[Mageia-dev] Backports policy clarification (and discussion)

andre999 andre999mga at laposte.net
Sat Jun 9 12:04:41 CEST 2012

blind Pete a écrit :
> Samuel Verschelde wrote:
>> Le vendredi 8 juin 2012 20:20:54, David W. Hodgins a écrit :
>>> On Fri, 08 Jun 2012 10:22:41 -0400, Samuel Verschelde
>>> <stormi at laposte.net>
>> wrote:
>>>> I think you missed my point. If Mageia 1 "backports" has higher
>>>> versions than Mageia 2 "release" (not backports), upgrade can fail
>>>> because currently our tools do not take backports from the target
>>>> release (mageia 2) into account when upgrading a distro.
>>> In the upgrade from Mandriva 2010.2 to Mageia 1, it was made clear, that
>>> upgrading from a system with 2010.2 Backports was not supported.  It may
>>> work, but was not recommended.
>>> I think we should keep the same policy for the upgrade from Mageia 1 to
>>> 2.
>>> I.E.  Don't use backports if you are planning on later doing an upgrade,
>>> rather then a clean install.
>>> That way, Mageia 1 users who want firefox 13 can get it, without us
>>> having to replace the Mageia 2 iso images with an upgraded installer,
>>> that will keep backports enabled for 2, if it was enabled for 1.

Current tools will correctly update backports much of the time.  (From 
my experience.)
The tools just need to be reworked somewhat to ensure that backports are 
updated correctly all of the time.

>>> Regards, Dave Hodgins
>> Again, this is not the policy we adopted. When we defined the backports
>> policy (together, although it seems most people are just discovering it
>> now) we said that we didn't want to have backports that don't work, break
>> a system, or prevent upgrade.
>> However, I think that for DVD upgrade without internet access this is a
>> sensible option. But the upgrader should detect the situation itself, not
>> hope that the user will read somewhere in the release notes that it's not
>> supported.
> No, just include Cauldron's backport repositories (disabled by default)
> inside the DVD iso.  Upgrade to the release version, if possible.
> If that is not possible, upgrade to the version in backports.

Cauldron's backport repos will always be empty.
If you introduce a new package, or a new version of an existing package 
to Cauldron, it is not, by definition, a backport.  Even though the same 
version (not counting the revision) may be a backport for previous releases.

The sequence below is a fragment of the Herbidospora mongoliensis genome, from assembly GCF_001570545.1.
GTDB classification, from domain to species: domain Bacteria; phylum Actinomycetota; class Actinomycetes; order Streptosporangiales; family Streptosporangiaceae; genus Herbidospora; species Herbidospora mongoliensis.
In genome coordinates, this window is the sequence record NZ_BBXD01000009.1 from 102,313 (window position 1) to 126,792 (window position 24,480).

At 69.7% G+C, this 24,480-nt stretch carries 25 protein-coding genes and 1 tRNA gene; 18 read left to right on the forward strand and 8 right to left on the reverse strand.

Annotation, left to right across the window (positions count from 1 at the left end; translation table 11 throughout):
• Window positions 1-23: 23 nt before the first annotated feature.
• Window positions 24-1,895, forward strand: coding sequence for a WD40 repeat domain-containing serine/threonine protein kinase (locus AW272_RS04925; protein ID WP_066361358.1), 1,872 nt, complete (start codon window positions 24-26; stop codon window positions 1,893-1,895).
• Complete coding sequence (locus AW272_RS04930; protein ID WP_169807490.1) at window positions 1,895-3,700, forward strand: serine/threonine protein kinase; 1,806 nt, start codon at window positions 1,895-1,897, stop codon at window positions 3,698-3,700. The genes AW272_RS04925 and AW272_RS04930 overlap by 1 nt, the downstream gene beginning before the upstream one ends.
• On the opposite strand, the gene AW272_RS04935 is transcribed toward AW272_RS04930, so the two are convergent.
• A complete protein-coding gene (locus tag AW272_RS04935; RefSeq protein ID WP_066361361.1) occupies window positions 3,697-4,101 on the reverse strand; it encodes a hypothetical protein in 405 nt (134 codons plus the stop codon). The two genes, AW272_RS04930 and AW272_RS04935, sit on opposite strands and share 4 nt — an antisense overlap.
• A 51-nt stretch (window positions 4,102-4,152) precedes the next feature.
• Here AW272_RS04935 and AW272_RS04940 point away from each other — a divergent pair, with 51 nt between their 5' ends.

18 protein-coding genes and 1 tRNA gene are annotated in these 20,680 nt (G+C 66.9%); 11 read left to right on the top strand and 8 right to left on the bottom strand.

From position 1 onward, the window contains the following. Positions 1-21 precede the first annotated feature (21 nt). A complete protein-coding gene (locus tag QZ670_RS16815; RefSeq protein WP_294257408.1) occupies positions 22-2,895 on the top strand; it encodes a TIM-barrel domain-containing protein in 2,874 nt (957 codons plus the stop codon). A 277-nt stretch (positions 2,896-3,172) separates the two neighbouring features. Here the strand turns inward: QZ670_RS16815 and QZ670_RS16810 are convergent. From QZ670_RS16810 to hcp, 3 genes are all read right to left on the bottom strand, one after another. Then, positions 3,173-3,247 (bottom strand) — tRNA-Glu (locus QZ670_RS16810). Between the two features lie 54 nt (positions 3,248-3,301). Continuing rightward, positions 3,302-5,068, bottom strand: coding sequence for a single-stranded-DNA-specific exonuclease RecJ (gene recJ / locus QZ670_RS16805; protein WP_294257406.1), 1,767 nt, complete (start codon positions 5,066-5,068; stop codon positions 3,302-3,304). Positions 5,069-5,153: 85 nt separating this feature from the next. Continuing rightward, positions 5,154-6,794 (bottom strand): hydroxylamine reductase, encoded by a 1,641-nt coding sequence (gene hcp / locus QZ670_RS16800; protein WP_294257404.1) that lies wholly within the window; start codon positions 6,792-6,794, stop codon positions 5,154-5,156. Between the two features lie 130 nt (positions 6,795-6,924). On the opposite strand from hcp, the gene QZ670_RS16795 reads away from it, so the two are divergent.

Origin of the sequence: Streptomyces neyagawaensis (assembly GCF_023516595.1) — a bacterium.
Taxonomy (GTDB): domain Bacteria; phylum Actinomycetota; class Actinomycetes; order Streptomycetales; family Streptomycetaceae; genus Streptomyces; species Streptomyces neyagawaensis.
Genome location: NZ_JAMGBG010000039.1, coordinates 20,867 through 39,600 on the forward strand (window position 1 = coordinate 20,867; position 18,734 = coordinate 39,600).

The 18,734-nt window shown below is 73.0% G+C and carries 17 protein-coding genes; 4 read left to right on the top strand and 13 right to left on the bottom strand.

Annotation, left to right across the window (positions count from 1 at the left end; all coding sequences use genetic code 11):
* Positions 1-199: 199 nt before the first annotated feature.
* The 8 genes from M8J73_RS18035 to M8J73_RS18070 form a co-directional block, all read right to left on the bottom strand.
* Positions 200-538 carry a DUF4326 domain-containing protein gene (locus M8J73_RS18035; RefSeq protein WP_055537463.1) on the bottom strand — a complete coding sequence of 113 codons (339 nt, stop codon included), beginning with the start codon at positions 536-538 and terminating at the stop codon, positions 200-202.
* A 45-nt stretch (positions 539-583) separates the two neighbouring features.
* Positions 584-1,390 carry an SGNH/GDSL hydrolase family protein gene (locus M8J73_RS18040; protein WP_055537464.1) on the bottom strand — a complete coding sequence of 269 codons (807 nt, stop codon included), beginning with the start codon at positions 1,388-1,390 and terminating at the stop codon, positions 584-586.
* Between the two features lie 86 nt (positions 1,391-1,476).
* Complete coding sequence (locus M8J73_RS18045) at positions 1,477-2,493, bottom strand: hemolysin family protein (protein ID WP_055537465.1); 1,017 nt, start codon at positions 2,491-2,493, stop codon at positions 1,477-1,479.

So if we do a release update to the latest release, backports will be 
replaced by regular packages except in those cases where a newer version 
has been introduced into Cauldron.  And if we update to Cauldron, all 
backports will be replaced by regular packages -- according to our 
backport policy.

>> And there should be a way for those who have internet access to upgrade
>> online *with* backports too.

True, to allow the user to do the release upgrade in one step.
>> Samuel

Effectively during release updates, we have to treat backports as 
updates to installed backports.
Because dependancies may differ between releases for the backport, 
installed backports will always have to be updated.
However many users are in a situation where they cannot do online 
updates when installing a release update,  (That is my situation.)  So 
they have to do updates as a separate step.
This means that in would be prudent to always treat backports as updates 
to installed backports, even if not doing a release update.
If all backports packages are tagged as backports (in the file name), it 
will be relatively easy for the tools to recognize and appropriately 
treat backports.

We have to avoid backports of packages that could make the system 
unbootable, or the major desktops unstartable, but note that this is 
already more than covered in the backport policy, under "packages scope".

In sum, as long as our tools can clearly identify backports, it should 
be easy to adapt them to properly treat backports.
So I think the policy should be changed to always tag backports in the 
revision part of the file name to facilitate recognition of backports, 
such as is usually done for "tainted" packages, and sometimes for "nonfree"

Maybe to facilitate keeping backports up to date, we should ensure that 
rpmdrake (and the other tools) include backports in the security and 
bugfix options.  This may already be the case.  (While still treating 
them as backports.)


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